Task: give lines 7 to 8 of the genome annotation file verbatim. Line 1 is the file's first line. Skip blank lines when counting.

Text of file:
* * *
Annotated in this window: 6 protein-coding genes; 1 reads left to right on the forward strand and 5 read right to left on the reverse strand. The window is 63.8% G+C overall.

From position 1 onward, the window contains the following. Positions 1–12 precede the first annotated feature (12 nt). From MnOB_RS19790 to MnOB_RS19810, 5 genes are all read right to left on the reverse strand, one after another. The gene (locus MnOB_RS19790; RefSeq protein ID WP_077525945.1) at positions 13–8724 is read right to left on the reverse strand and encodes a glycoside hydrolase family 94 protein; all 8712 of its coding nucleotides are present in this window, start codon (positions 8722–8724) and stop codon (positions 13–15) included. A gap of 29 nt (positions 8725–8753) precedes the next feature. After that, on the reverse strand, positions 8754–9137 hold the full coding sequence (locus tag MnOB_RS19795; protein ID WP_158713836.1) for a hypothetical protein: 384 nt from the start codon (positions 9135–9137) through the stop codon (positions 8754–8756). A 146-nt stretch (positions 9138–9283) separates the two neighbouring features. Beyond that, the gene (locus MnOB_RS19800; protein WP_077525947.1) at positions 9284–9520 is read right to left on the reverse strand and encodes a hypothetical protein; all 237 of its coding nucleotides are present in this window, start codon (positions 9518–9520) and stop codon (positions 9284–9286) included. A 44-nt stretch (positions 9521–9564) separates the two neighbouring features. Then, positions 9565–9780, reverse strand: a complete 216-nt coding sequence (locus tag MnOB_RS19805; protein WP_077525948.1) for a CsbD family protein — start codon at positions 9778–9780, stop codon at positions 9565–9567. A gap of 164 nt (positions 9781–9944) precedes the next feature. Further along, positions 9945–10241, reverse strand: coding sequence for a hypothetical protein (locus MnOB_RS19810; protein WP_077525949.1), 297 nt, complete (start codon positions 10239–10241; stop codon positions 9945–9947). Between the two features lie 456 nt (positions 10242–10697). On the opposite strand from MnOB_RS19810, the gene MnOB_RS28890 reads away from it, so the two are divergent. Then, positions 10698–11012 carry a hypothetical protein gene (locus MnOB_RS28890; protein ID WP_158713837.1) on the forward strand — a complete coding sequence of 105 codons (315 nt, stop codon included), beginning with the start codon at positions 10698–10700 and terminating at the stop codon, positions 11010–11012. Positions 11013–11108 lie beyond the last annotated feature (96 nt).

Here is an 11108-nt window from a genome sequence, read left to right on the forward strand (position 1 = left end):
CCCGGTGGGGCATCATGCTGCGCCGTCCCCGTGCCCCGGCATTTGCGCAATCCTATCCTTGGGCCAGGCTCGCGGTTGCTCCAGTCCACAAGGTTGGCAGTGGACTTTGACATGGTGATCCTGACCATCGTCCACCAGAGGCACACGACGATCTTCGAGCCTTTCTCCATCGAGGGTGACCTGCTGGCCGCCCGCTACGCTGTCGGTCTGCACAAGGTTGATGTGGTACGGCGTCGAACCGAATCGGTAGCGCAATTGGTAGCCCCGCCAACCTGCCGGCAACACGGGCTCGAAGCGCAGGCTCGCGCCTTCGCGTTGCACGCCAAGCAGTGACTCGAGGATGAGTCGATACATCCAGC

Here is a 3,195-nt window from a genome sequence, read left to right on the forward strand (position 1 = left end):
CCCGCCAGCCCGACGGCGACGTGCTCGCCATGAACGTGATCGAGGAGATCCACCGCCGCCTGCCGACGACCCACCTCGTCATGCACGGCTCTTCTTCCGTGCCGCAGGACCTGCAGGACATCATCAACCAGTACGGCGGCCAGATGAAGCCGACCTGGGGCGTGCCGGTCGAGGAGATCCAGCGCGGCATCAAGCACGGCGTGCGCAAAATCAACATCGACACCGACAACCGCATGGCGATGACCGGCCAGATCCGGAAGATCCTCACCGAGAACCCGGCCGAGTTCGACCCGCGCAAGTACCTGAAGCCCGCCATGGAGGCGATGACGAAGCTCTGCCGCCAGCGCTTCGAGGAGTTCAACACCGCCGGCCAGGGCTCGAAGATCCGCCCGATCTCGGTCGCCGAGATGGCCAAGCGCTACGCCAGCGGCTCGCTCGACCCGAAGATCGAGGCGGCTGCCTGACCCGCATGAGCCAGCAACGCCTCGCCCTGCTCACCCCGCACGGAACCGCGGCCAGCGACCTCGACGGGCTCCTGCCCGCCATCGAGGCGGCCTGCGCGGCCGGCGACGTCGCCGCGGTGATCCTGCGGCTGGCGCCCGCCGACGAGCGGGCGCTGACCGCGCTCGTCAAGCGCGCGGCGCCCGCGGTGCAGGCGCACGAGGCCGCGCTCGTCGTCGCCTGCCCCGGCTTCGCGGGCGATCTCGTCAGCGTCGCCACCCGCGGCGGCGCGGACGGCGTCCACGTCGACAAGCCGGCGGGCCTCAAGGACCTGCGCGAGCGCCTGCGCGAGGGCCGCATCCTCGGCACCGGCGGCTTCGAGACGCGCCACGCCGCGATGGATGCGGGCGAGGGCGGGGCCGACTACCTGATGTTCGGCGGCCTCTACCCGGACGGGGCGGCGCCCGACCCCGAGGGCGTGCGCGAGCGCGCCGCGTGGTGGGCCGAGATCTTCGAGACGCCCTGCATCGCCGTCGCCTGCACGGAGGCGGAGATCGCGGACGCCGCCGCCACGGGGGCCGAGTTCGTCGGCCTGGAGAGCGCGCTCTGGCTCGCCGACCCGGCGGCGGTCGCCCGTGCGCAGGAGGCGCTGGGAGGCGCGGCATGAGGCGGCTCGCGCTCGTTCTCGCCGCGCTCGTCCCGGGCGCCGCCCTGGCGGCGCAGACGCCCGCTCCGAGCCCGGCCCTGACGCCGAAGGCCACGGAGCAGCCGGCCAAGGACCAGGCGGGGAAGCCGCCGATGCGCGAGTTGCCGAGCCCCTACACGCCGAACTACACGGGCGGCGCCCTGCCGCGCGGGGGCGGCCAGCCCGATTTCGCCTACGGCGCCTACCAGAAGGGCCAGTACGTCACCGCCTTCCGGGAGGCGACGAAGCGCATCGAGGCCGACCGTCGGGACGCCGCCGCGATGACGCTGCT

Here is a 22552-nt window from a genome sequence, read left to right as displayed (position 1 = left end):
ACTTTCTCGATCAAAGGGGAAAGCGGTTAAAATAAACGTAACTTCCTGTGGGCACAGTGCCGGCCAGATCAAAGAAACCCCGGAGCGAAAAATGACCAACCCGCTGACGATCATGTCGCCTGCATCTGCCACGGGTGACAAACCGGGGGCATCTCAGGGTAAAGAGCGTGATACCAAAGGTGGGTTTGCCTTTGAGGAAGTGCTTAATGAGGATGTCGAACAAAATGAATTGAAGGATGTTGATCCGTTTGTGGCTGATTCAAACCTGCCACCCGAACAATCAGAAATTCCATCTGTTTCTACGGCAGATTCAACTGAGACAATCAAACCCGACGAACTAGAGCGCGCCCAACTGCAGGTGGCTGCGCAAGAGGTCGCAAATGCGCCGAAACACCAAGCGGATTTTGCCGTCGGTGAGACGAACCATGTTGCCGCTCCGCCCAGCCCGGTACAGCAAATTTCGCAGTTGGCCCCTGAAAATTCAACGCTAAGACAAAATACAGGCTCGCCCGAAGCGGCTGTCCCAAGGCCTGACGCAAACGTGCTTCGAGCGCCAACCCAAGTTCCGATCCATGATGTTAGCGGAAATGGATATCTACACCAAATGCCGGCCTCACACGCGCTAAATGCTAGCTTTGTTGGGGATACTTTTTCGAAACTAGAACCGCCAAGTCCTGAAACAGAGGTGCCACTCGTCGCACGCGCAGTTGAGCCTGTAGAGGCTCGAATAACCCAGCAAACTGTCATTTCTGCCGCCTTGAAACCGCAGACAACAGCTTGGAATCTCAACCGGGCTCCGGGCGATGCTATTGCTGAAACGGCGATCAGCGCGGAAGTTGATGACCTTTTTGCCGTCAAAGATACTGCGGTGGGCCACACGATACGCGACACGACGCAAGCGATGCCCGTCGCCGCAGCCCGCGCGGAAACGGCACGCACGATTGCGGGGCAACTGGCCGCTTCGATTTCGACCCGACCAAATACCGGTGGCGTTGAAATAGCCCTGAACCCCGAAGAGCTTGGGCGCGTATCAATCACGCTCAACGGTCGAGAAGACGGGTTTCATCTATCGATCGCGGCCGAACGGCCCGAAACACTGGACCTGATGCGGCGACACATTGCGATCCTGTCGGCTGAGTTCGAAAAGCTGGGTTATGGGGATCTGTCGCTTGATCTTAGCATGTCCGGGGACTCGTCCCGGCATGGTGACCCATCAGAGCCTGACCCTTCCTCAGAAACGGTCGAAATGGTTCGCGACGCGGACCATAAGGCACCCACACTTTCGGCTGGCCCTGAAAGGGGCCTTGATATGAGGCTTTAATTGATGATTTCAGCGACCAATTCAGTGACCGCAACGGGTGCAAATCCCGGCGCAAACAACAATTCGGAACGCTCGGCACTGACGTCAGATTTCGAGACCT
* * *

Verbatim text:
Here is a 22552-nt window from a genome sequence, read left to right as displayed (position 1 = left end):
ACTTTCTCGATCAAAGGGGAAAGCGGTTAAAATAAACGTAACTTCCTGTGGGCACAGTGCCGGCCAGATCAAAGAAACCCCGGAGCGAAAAATGACCAACCCGCTGACGATCATGTCGCCTGCATCTGCCACGGGTGACAAACCGGGGGCATCTCAGGGTAAAGAGCGTGATACCAAAGGTGGGTTTGCCTTTGAGGAAGTGCTTAATGAGGATGTCGAACAAAATGAATTGAAGGATGTTGATCCGTTTGTGGCTGATTCAAACCTGCCACCCGAACAATCAGAAATTCCATCTGTTTCTACGGCAGATTCAACTGAGACAATCAAACCCGACGAACTAGAGCGCGCCCAACTGCAGGTGGCTGCGCAAGAGGTCGCAAATGCGCCGAAACACCAAGCGGATTTTGCCGTCGGTGAGACGAACCATGTTGCCGCTCCGCCCAGCCCGGTACAGCAAATTTCGCAGTTGGCCCCTGAAAATTCAACGCTAAGACAAAATACAGGCTCGCCCGAAGCGGCTGTCCCAAGGCCTGACGCAAACGTGCTTCGAGCGCCAACCCAAGTTCCGATCCATGATGTTAGCGGAAATGGATATCTACACCAAATGCCGGCCTCACACGCGCTAAATGCTAGCTTTGTTGGGGATACTTTTTCGAAACTAGAACCGCCAAGTCCTGAAACAGAGGTGCCACTCGTCGCACGCGCAGTTGAGCCTGTAGAGGCTCGAATAACCCAGCAAACTGTCATTTCTGCCGCCTTGAAACCGCAGACAACAGCTTGGAATCTCAACCGGGCTCCGGGCGATGCTATTGCTGAAACGGCGATCAGCGCGGAAGTTGATGACCTTTTTGCCGTCAAAGATACTGCGGTGGGCCACACGATACGCGACACGACGCAAGCGATGCCCGTCGCCGCAGCCCGCGCGGAAACGGCACGCACGATTGCGGGGCAACTGGCCGCTTCGATTTCGACCCGACCAAATACCGGTGGCGTTGAAATAGCCCTGAACCCCGAAGAGCTTGGGCGCGTATCAATCACGCTCAACGGTCGAGAAGACGGGTTTCATCTATCGATCGCGGCCGAACGGCCCGAAACACTGGACCTGATGCGGCGACACATTGCGATCCTGTCGGCTGAGTTCGAAAAGCTGGGTTATGGGGATCTGTCGCTTGATCTTAGCATGTCCGGGGACTCGTCCCGGCATGGTGACCCATCAGAGCCTGACCCTTCCTCAGAAACGGTCGAAATGGTTCGCGACGCGGACCATAAGGCACCCACACTTTCGGCTGGCCCTGAAAGGGGCCTTGATATGAGGCTTTAATTGATGATTTCAGCGACCAATTCAGTGACCGCAACGGGTGCAAATCCCGGCGCAAACAACAATTCGGAACGCTCGGCACTGACGTCAGATTTCGAGACCT